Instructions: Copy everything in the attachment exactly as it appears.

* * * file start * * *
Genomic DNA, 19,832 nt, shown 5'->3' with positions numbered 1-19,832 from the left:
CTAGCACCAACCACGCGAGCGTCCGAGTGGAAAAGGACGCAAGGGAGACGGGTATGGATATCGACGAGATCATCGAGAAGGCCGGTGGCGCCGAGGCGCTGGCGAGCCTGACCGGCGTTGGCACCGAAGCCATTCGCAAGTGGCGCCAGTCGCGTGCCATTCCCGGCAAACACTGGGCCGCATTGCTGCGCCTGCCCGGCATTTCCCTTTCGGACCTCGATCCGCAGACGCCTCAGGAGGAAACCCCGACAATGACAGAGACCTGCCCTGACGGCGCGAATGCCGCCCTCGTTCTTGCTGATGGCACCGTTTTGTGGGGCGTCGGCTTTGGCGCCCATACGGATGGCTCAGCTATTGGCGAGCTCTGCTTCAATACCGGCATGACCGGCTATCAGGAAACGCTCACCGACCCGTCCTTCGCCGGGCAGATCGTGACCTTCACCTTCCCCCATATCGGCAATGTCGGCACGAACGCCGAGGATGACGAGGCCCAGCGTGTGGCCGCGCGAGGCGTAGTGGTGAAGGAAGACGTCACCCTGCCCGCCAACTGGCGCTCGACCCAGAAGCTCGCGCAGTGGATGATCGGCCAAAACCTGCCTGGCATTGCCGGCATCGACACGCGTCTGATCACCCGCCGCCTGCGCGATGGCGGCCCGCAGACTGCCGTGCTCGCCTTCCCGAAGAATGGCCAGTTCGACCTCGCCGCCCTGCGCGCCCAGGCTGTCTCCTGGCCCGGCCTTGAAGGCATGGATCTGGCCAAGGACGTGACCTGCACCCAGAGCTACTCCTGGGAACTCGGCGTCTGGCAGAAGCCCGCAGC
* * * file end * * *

Genomic DNA, 19,832 nt, shown 5'->3' with positions numbered 1-19,832 from the left:
CTAGCACCAACCACGCGAGCGTCCGAGTGGAAAAGGACGCAAGGGAGACGGGTATGGATATCGACGAGATCATCGAGAAGGCCGGTGGCGCCGAGGCGCTGGCGAGCCTGACCGGCGTTGGCACCGAAGCCATTCGCAAGTGGCGCCAGTCGCGTGCCATTCCCGGCAAACACTGGGCCGCATTGCTGCGCCTGCCCGGCATTTCCCTTTCGGACCTCGATCCGCAGACGCCTCAGGAGGAAACCCCGACAATGACAGAGACCTGCCCTGACGGCGCGAATGCCGCCCTCGTTCTTGCTGATGGCACCGTTTTGTGGGGCGTCGGCTTTGGCGCCCATACGGATGGCTCAGCTATTGGCGAGCTCTGCTTCAATACCGGCATGACCGGCTATCAGGAAACGCTCACCGACCCGTCCTTCGCCGGGCAGATCGTGACCTTCACCTTCCCCCATATCGGCAATGTCGGCACGAACGCCGAGGATGACGAGGCCCAGCGTGTGGCCGCGCGAGGCGTAGTGGTGAAGGAAGACGTCACCCTGCCCGCCAACTGGCGCTCGACCCAGAAGCTCGCGCAGTGGATGATCGGCCAAAACCTGCCTGGCATTGCCGGCATCGACACGCGTCTGATCACCCGCCGCCTGCGCGATGGCGGCCCGCAGACTGCCGTGCTCGCCTTCCCGAAGAATGGCCAGTTCGACCTCGCCGCCCTGCGCGCCCAGGCTGTCTCCTGGCCCGGCCTTGAAGGCATGGATCTGGCCAAGGACGTGACCTGCACCCAGAGCTACTCCTGGGAACTCGGCGTCTGGCAGAAGCCCGCAGC